World Cup 2019 – England were beaten by Pakistan first, then that shocking loss to Sri Lanka happened, and 3 days later y’all succumbed to Australia in the group stage, what was going through your mind at that time, did you feel you guys would not even be able to make it through the top 4?

Here we go again really! It was an awful start. We didn’t play well and we deserved to lose, make no bones about it. Pakistan showed us in the series before World Cup, we were fallible and they were dangerous. I genuinely thought we were out but the unfair format (in my opinion) helped. Only thing I hung onto was Pakistan in 1992 and Australia in 1999 were similarly poor if I remember correctly (Australia certainly). We didn’t deserve to progress having lost 3 games in the group stage. It’s not how a World Cup should work being heavily favoured for the big teams. People argue associates aren’t good enough but they never will be if they aren’t given the opportunity. It’s where football and rugby get things right. You may lose constantly as Greece/Iran in football or a Romania/Spain in rugby if you got to a world cup but at least you have the opportunity because it’s more open. Think of Kenya in 2003 (politics helped granted but beat good teams like Sri Lanka) and better yet Ireland 2007. They can do it if given chance. I may have gone off topic but in my opinion the world cup is the best tournament for the sport in question in the world. If you mess up so be it. That happens everywhere else like Olympics for example. As brilliant as later stages were, we were indebted to the closed format of our sports supposed grandest stage.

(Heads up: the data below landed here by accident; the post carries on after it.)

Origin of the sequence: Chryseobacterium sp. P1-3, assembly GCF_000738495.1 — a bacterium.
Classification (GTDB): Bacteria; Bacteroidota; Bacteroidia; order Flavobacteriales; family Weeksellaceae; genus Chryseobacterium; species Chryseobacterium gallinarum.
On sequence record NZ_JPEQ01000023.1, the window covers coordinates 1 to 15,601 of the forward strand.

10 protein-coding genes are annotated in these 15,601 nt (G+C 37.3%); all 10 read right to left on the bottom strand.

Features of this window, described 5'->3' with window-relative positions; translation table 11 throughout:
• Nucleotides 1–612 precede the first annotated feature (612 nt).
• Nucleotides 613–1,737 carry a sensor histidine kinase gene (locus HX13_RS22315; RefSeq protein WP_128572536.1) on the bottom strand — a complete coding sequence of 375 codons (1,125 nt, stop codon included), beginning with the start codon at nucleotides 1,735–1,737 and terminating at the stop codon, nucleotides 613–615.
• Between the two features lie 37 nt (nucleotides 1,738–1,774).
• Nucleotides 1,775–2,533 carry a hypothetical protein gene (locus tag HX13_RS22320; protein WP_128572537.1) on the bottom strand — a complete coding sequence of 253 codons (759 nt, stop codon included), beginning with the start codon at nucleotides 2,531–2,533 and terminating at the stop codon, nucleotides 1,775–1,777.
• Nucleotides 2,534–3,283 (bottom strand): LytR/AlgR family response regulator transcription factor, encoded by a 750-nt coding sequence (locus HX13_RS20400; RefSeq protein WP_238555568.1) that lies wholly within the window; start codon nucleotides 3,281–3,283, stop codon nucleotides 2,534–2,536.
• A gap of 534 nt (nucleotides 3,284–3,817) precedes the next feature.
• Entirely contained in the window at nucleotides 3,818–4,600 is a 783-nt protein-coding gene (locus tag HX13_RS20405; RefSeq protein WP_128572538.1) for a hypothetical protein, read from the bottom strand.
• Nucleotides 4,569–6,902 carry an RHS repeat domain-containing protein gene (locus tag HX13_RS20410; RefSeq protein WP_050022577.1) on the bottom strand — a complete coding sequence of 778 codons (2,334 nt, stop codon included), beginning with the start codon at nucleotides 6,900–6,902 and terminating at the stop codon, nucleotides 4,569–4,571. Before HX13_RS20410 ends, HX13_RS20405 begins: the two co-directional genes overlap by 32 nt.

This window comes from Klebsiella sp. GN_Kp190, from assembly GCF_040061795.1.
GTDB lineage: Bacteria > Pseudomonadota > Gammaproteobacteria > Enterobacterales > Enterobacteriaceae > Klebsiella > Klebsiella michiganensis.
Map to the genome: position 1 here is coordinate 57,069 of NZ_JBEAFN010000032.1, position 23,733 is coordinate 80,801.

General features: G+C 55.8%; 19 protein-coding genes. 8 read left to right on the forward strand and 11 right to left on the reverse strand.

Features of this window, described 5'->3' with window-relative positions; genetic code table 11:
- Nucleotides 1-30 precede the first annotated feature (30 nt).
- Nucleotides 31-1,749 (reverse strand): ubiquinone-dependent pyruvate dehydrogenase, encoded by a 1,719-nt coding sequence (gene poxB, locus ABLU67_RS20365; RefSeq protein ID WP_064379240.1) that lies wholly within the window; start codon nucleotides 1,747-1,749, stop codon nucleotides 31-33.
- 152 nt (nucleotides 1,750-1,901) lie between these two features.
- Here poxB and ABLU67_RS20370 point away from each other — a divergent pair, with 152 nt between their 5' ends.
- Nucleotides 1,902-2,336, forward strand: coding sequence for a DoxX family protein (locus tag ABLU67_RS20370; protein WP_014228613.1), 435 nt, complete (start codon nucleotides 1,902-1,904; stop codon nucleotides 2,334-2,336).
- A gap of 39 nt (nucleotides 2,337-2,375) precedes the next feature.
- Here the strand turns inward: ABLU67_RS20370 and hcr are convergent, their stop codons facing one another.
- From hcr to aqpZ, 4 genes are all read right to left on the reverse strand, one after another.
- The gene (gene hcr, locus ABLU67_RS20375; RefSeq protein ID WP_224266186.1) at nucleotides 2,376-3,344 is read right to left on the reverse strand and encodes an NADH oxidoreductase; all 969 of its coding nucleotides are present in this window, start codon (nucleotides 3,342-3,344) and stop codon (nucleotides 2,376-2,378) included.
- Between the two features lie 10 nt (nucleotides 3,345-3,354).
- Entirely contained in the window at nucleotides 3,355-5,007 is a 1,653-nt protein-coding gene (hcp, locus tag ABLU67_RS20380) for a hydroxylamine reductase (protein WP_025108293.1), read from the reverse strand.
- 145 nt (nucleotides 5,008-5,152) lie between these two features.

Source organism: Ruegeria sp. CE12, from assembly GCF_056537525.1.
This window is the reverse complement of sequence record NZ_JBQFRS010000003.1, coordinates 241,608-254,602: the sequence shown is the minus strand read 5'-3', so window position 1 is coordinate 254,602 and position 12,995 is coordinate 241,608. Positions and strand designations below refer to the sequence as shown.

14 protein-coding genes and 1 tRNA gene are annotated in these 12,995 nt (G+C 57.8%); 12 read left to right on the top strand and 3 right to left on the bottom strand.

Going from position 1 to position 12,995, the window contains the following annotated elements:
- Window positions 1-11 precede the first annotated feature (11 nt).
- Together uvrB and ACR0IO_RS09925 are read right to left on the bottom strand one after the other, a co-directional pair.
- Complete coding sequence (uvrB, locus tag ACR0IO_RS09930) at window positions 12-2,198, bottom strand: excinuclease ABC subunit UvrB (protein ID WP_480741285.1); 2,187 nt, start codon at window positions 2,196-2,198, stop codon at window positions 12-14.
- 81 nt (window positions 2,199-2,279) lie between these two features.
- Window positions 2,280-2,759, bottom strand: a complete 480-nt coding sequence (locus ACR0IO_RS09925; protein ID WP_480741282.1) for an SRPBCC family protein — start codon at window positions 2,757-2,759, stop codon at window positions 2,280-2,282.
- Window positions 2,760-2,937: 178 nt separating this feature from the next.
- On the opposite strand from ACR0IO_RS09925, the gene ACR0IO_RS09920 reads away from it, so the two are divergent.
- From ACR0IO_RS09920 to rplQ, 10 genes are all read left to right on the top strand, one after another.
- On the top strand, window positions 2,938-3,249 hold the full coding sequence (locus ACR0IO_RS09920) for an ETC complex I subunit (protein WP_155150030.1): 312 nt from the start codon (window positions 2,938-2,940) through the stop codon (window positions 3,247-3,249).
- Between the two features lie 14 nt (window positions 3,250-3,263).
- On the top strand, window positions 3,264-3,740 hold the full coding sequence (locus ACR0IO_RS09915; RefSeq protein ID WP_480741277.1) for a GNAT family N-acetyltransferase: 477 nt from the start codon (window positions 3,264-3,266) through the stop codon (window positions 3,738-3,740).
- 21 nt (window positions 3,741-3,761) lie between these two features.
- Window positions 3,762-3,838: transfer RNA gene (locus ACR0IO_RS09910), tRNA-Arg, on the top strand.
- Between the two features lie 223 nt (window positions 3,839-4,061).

This interview would be shallow if I didn’t ask you about that Test Match victory in Headingley in the third test, your thoughts on Stokes heroics?

What can you say about him? He’s developed into a World Class matchwinner with bat or ball. It was ridiculous and no matter what anyone says, the ONLY person who believed Stokes could win from where we were, was Ben Stokes! He was lucky with the fumble from Lyon but you need that luck on the big stages. It was a ridiculous knock and the roar and the ball flew past point was deafening. What a moment from a superb cricketer. As Nasser once said;